The first Grand Tour of the season is upon us, as Hungary hosts the Grande Partenza of the 2022 Giro d’Italia. The absence of Tadej Pogačar, Primoz Roglič and defending champion Egan Bernal makes the race for overall victory look wide open, so even small gaps on today’s uphill finish in Visegrád could be decisive. But its shallower gradients should mean that it’s a puncheur, rather than a pure climber, that will be the first to don the famous pink jersey.
Budapest > Visegrád, 195km
How the sprinters must wish this stage was just 5.6km shorter. Before heading into Visegrád for an uphill finish, the entirety of this opening stage in Hungary is flat, with only a couple of intermediate sprints (one at 73km, another at 167.km) to race for. But that final climb is too long and too hard for the sprinters to remain in contention, shifting the whole stage’s dynamic towards the puncheurs instead.
At 5.6km in length, this final climb will require a sustained effort. Anyone with designs on winning the stage will have to hold back during its shallow first couple of kilometres, where the teams of the top puncheurs are sure to set a blistering pace. The significant efforts will be made during the final 3.5km, which average 5% — but the steadiness of the slopes, and the fact it never exceeds 6%, should mean that the heavier puncheurs have the advantage of the lighter climbers.
Last July, Mathieu van der Poel (Alpecin-Fenix) won an uphill sprint on what was just his second ever Tour de France stage. Could he do the same at his Giro debut, only this time a day earlier? The Tour of Flanders winner was looking a little tired towards the end of his spring campaign, but, refreshed and recharged, he has the power to leave all others for dust on a finish like this.
Another springtime star making his Giro debut who could like the look of this finish is Biniam Girmay (Intermarché-Wanty-Gobert). While not too much pressure should be placed on a neo-pro who has never before ridden a Grand Tour, the way he outperformed expectations during the classics, most memorably to win Gent-Wevelgem, suggests he can’t be discounted.
Though the climb rules out their leader Mark Cavendish along with all the other pure sprinters, QuickStep-AlphaVinyl still have a contender in Andrea Bagioli, who was third on a similar, albeit steeper, finish at Alto de la Montana de Cullera during last year’s Vuelta a España.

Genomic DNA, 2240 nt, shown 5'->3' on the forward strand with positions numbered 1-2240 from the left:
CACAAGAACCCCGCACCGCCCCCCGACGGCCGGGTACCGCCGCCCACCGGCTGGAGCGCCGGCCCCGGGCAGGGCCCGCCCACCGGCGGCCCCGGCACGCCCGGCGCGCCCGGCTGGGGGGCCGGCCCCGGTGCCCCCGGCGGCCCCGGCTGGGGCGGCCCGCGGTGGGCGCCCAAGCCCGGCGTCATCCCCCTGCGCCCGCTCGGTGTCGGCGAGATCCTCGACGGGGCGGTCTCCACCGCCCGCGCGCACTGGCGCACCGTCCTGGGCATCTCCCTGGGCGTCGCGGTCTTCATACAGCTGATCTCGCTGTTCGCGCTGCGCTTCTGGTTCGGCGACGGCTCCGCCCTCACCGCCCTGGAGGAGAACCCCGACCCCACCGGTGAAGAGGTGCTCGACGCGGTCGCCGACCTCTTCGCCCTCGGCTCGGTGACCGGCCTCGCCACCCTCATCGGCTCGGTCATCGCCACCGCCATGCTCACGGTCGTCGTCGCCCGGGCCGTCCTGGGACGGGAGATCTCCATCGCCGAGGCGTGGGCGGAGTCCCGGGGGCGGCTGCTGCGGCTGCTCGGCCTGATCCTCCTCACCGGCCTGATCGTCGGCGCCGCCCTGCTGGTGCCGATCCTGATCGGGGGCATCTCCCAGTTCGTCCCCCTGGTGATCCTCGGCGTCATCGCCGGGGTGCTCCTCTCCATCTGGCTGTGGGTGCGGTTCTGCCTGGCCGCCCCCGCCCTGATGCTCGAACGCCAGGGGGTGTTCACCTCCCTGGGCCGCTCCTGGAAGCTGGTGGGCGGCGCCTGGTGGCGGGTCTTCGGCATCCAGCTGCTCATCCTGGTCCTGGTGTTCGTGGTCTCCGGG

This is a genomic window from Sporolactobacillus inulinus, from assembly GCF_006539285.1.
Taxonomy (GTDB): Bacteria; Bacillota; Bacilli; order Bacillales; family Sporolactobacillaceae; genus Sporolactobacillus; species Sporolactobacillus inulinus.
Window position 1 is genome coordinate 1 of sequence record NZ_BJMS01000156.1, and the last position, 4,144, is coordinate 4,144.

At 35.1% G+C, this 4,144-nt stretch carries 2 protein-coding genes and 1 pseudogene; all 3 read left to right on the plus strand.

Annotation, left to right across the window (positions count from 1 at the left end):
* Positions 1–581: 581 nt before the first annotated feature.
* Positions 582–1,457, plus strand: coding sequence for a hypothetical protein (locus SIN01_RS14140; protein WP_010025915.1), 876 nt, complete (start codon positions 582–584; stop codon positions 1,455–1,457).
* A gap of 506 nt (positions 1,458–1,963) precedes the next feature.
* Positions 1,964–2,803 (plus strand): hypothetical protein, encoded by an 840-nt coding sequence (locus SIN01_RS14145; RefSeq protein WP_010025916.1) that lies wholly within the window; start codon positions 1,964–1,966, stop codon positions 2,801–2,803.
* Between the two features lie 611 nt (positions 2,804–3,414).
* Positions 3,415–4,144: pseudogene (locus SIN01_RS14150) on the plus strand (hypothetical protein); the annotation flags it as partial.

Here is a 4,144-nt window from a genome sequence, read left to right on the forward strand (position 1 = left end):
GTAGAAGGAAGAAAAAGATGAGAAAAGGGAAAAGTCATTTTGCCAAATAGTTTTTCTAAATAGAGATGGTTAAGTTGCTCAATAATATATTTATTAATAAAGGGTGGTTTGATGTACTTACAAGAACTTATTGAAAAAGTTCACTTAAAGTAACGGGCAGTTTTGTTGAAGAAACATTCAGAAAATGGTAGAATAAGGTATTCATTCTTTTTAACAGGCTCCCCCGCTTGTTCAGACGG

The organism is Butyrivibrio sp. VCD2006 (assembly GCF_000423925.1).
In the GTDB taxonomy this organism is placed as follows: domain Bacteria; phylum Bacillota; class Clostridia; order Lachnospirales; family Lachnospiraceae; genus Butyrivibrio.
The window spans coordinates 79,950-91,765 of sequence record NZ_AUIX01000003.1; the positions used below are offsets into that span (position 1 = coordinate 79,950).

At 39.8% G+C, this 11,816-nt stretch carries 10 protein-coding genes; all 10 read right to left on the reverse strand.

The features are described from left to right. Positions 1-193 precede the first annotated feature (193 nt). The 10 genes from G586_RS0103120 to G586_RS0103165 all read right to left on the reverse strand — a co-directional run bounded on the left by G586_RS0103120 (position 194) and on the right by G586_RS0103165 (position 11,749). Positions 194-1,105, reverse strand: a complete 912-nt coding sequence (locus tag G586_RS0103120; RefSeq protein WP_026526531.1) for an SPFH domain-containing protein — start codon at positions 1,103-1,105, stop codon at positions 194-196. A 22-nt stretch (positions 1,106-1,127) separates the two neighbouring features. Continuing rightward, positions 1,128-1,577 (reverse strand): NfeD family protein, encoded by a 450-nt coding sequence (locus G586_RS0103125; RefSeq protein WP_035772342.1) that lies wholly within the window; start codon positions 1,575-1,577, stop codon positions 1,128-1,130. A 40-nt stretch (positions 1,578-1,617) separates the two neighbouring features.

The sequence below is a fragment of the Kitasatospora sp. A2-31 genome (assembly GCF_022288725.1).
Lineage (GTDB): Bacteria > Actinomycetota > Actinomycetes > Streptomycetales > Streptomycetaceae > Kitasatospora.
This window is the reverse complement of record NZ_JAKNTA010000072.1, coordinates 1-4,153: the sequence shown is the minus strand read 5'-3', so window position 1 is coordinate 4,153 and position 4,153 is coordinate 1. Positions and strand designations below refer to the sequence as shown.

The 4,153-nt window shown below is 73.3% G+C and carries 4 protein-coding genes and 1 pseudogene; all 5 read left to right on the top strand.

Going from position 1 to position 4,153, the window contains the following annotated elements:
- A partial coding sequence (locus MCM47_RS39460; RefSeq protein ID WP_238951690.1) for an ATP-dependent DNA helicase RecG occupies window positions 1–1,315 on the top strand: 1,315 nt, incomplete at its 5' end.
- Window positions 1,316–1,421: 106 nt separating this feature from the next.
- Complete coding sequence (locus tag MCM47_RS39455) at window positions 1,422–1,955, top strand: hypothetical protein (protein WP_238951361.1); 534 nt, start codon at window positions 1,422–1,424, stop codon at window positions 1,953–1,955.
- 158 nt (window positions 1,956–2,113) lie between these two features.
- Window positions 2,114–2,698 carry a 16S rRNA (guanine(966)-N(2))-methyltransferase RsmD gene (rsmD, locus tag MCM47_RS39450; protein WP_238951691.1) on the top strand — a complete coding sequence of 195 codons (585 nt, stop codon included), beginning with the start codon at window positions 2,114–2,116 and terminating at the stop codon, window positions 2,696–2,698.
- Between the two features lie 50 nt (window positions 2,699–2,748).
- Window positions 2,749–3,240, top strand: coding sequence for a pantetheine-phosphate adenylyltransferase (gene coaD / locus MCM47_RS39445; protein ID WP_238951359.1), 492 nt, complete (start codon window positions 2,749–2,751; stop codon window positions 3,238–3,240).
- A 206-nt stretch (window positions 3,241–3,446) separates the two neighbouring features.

The man who won that day, Magnus Cort (EF Education-EasyPost), would certainly be a contender had he the form from that race, but has so far struggled to get up to speed this season.
Though it might be possible to gain a few seconds if there are any splits in the bunch during the final dash to the line, most of the GC riders are likely to ride defensively. Positioning will be crucial heading into the final climb, as the peloton should arrive at it altogether as a large, chaotic bunch (notwithstanding any major crashes, which is always a possibility during the tense opening stage of a Grand Tour).
Having domestiques who can motor on the flat run-in will therefore be a great boon, in which sense Ineos Grenadiers’ Richard Carapaz should be very well assisted by Richie Porte and Jonathan Castroviejo, even if he, like other GC contenders Simon Yates (BikeExchange-Jayco) and Mikel Landa (Bahrain-Victorious), would have preferred a steeper finish.
There are a few who have a quick enough kick to compete for the stage victory, however. Alejandro Valverde (Movistar) is one such rider, and as is João Almeida, although his UAE Team Emirates face a tough choice regarding whether to lead-him out, or try to set up either eight-time Giro stage winner Diego Ulissi or Alessandro Covi.
A finish like this, where GC riders and stage hunters will all rub shoulders, is likely to be a messy affair, with a large pool of riders all fancying their chances of winning. But if there’s one rider who has the star persona to rise to such an occasion where the esteemed prize of the pink jersey is on offer, it’s Mathieu van der Poel.